Australians cautious on artificial intelligence but open to its benefits
Australians are some of the most AI-friendly people, but concerns still remain, according to research by business technology company Pegasystems, which examined public concern about artificial intelligence (AI) technology.
People appear hesitant to fully embrace AI devices and services, according to a survey of 6000 customers in six countries, including 1000 Australians, published in a report titled ‘What Consumers Really Think About AI: A Global Study’.
Australians are some of the most open to the uptake of AI, with 40% saying they’re comfortable with businesses using AI to engage with them, compared with 36% globally.
In Australia, two-thirds (67%) of respondents express some sort of fear about AI, with 18% worried about robots taking over the world.
While only 37% of Australian respondents thought they had directly experienced AI, it turns out most have. When asked about the technologies in their lives, the survey found that 87% use at least one AI-powered service or device, such as virtual home assistants, intelligent chatbots or predictive product suggestions.
The report suggests these confused findings can be traced to a basic misunderstanding of AI. 74% of Australians confidently claimed they understand AI, but fewer could correctly define what it is or what it can do. For example, relatively few knew that AI has the basic ability to interpret or understand speech (36%) or mimic humans (35%), while just over half could identify some of the most common AI capabilities, like solving problems (52%) and learning (61%).
Misperceptions such as these can have a negative effect on peoples’ openness to using AI. The report found that consumers are significantly more comfortable with AI if they think they have previously been exposed to it. Globally, only a quarter of the people who report no AI experience feel at ease with businesses using AI to engage with them. However, when it comes to AI veterans, this number jumps to 55%.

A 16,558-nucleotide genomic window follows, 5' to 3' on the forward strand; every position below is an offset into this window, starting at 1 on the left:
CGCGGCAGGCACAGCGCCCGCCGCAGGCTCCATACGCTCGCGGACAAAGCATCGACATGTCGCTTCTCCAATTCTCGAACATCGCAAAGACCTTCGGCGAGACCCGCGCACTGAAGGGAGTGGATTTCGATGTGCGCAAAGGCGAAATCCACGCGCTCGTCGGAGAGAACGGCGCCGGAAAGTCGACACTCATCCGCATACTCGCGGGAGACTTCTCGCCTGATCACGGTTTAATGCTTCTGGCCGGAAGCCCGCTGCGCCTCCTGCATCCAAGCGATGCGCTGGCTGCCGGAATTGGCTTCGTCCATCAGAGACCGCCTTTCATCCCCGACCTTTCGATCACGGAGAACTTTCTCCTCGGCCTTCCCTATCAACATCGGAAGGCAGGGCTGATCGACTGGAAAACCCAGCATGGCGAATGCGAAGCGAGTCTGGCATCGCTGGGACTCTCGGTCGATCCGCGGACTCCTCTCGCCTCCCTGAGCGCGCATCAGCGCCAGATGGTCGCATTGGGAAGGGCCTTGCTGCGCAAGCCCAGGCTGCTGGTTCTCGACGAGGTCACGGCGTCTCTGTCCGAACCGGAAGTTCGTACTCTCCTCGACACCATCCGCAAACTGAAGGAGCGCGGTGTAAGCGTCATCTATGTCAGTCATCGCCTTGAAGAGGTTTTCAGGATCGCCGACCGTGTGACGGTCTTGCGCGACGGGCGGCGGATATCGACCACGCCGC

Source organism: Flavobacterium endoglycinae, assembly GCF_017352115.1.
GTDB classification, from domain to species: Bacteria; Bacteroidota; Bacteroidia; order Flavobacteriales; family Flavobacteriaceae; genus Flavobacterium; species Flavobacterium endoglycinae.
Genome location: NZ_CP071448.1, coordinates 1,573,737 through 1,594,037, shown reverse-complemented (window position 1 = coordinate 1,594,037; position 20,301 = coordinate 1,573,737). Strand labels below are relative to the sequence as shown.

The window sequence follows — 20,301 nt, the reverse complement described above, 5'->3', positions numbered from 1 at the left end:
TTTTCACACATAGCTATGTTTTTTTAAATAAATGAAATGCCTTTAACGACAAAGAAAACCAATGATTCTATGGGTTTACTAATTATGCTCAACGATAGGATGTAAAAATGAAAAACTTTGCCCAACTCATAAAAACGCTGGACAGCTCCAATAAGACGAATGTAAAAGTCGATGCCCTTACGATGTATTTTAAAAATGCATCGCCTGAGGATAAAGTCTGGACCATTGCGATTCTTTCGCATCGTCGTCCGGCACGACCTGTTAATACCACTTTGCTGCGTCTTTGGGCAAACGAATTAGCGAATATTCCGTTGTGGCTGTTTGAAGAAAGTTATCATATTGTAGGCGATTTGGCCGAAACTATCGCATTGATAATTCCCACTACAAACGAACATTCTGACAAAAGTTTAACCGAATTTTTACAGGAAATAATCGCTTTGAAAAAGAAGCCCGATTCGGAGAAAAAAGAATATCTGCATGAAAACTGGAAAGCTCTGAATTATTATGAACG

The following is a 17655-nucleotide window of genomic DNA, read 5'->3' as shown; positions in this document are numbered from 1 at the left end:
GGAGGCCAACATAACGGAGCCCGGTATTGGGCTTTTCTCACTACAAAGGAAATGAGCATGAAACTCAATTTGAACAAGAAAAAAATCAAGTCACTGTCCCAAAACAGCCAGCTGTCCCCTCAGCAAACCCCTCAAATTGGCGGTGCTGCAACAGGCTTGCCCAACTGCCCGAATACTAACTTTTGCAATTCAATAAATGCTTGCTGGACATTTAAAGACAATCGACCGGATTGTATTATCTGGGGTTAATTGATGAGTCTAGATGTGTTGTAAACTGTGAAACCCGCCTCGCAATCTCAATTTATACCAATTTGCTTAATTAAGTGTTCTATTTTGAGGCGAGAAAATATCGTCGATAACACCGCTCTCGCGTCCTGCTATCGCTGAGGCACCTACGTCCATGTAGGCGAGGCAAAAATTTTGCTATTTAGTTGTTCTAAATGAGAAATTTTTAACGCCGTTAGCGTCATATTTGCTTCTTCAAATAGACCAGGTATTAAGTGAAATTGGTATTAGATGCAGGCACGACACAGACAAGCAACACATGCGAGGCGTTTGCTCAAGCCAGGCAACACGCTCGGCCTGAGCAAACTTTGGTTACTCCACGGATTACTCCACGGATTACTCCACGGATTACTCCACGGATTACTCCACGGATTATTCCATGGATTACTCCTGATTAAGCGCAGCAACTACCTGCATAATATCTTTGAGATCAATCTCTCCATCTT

But alongside the cautiousness, people also express optimism in the benefits of AI. Nearly three-quarters of Australians (73%) say they want to experience more AI if it will help make their lives easier.
Don Schuerman, VP of product marketing and CTO at Pegasystems, says the recent hype around AI may be causing some confusion and fear among people who may not really understand how it’s already being used. “Businesses need to focus on using AI to develop applications that provide real value for customers to improve their experiences rather than overhyping the technology itself,” he says. “Though AI has been around for more than 30 years, it has now evolved to the point that businesses can engage with each individual consumer on a real-time, one-to-one basis.”
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